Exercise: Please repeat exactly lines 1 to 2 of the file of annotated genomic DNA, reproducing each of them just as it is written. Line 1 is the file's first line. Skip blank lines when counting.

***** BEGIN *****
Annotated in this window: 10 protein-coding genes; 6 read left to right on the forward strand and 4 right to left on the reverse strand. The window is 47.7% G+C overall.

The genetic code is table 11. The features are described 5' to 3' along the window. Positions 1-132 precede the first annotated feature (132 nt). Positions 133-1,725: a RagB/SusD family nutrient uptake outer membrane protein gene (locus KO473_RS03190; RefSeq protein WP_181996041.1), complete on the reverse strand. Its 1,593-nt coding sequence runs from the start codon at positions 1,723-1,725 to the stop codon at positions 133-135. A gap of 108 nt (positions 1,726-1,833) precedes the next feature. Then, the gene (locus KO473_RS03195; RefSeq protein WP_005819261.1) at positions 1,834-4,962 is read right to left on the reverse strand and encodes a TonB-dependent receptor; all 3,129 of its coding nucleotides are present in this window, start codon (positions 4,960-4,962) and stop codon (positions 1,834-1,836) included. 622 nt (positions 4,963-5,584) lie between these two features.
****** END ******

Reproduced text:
Annotated in this window: 10 protein-coding genes; 6 read left to right on the forward strand and 4 right to left on the reverse strand. The window is 47.7% G+C overall.

The genetic code is table 11. The features are described 5' to 3' along the window. Positions 1-132 precede the first annotated feature (132 nt). Positions 133-1,725: a RagB/SusD family nutrient uptake outer membrane protein gene (locus KO473_RS03190; RefSeq protein WP_181996041.1), complete on the reverse strand. Its 1,593-nt coding sequence runs from the start codon at positions 1,723-1,725 to the stop codon at positions 133-135. A gap of 108 nt (positions 1,726-1,833) precedes the next feature. Then, the gene (locus KO473_RS03195; RefSeq protein WP_005819261.1) at positions 1,834-4,962 is read right to left on the reverse strand and encodes a TonB-dependent receptor; all 3,129 of its coding nucleotides are present in this window, start codon (positions 4,960-4,962) and stop codon (positions 1,834-1,836) included. 622 nt (positions 4,963-5,584) lie between these two features.